What you’ll find on this page: The Department of Energy issued new rules on water heater efficiency in 2015 that affect the dimensions of most water heaters and determine what you can buy. Some sizes and types are gone forever.
The Department of Energy released a new set of rules governing the efficiency of residential water heaters, known as NAECA 3 (the previous rules were NAECA 2, if you go rummaging in spec sheets online), on April 16, 2015, and a new metric for determining what Energy Factor number they get. The old metric comprised six draws of 10 gallons each, and was eventually recognized to have little in common with real-world use. Among other things, the new metric has longer and shorter draws to better reflect normal use. It’s not yet clear how the rules will affect solar systems and utility programs that need larger storage for off peak heating.
Under the new rules, nearly all water heaters have to be more efficient. In many cases, that will be achieved by adding insulation, which means that tanks are going to grow wider and taller and may not fit into spaces that old heaters could occupy.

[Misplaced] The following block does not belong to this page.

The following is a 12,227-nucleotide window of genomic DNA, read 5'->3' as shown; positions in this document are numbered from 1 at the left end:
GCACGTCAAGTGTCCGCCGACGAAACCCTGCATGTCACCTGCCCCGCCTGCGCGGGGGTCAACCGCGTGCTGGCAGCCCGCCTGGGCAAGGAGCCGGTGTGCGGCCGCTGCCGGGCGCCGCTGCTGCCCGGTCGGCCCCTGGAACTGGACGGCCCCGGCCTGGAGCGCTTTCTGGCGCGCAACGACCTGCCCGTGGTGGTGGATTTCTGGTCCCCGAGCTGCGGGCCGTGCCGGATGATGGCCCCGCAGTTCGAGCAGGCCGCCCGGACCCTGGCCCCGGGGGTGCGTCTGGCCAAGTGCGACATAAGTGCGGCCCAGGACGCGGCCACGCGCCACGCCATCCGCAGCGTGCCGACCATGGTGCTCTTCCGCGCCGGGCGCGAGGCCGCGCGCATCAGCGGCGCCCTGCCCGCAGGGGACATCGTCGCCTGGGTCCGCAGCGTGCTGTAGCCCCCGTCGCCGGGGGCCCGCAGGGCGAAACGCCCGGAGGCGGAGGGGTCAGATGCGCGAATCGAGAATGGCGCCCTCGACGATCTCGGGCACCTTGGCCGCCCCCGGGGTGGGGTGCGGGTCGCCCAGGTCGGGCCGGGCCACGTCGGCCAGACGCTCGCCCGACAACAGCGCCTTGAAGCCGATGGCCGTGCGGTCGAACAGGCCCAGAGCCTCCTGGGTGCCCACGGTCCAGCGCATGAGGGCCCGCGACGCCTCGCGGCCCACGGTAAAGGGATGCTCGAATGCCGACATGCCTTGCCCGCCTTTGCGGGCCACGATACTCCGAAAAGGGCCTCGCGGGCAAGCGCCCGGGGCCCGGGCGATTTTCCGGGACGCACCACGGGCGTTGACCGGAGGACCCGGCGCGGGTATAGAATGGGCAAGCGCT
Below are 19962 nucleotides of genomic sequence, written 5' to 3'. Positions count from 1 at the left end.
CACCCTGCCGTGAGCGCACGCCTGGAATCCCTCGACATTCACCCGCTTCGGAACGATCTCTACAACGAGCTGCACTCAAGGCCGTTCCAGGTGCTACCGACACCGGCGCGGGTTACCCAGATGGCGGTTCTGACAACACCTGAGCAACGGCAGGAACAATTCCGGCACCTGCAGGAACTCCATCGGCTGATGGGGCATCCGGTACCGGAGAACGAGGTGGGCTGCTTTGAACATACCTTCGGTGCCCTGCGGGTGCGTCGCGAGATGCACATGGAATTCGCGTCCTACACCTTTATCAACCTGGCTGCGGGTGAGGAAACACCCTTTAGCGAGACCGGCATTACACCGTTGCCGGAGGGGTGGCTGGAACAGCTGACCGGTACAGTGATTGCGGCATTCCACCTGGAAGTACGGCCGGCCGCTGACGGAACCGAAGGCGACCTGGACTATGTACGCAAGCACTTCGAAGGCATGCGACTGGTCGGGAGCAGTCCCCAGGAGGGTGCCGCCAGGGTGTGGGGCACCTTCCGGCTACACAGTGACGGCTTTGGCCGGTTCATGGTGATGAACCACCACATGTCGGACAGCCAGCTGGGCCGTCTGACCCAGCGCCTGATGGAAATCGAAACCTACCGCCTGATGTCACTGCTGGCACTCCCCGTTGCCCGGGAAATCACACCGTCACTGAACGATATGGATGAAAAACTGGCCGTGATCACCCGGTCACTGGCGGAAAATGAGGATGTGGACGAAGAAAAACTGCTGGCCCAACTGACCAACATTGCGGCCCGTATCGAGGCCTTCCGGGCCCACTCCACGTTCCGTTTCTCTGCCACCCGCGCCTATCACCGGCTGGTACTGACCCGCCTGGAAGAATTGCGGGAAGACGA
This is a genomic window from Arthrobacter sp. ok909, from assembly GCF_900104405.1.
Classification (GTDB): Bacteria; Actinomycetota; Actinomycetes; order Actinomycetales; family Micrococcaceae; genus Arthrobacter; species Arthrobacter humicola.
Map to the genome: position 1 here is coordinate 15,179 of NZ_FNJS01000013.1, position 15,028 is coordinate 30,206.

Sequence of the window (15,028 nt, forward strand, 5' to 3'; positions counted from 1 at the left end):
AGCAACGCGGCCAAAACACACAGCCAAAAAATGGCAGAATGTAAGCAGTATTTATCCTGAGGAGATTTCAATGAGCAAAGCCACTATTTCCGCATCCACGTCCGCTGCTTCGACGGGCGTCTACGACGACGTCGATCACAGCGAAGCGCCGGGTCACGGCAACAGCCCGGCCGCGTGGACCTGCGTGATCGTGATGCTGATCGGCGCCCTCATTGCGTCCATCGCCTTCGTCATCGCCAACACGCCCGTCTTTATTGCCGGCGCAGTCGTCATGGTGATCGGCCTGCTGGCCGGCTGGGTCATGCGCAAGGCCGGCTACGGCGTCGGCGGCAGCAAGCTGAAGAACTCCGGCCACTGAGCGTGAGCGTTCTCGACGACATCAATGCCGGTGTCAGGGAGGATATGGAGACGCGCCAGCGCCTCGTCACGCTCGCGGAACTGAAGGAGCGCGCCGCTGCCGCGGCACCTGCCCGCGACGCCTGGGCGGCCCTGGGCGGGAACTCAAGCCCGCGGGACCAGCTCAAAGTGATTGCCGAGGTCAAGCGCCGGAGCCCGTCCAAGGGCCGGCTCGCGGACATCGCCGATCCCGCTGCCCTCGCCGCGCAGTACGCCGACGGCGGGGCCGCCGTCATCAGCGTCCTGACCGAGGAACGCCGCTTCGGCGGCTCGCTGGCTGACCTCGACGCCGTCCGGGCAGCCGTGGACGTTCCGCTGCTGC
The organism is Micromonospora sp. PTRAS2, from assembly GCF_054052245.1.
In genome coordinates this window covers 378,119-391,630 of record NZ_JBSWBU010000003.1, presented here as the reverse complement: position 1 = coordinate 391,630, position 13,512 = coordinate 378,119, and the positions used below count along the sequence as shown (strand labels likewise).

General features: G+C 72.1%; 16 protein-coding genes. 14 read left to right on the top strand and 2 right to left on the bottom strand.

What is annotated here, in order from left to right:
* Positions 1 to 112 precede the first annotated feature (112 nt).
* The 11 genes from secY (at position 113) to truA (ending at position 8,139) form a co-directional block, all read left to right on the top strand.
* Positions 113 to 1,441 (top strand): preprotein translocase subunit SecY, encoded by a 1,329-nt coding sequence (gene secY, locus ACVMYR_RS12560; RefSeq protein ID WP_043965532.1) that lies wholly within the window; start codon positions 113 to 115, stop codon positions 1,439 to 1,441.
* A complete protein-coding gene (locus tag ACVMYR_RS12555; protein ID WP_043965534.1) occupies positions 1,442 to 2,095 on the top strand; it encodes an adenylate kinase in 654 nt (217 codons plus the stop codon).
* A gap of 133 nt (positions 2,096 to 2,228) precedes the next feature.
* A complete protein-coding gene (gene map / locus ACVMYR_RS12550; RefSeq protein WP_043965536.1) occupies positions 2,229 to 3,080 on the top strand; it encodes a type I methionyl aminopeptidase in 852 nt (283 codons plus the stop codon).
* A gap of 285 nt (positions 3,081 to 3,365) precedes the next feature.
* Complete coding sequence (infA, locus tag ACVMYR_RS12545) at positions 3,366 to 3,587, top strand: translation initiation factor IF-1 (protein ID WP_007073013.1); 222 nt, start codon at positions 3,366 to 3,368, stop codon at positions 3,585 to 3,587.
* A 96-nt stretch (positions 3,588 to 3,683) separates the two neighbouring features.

Further, you won’t be able to get a plain water heater bigger than 55 gallons. Anything above that will be a heat-pump electric, or a condensing gas model, and those are much more expensive, although the DOE claims people will recoup the cost over time in lower bills.
From the changeover date, all manufacturers had to build products that comply. However, there were still a lot of the old heaters in inventory all around the country but those are probably gone by now.
Expect water heaters to grow by one or more inches in width and/or one or more inches in height. This could be dismaying if someone shoehorned a water heater into a closet in your house. More information can be found here: http://aceee.org/blog/2015/02/water-heaters-get-efficiency-makeover
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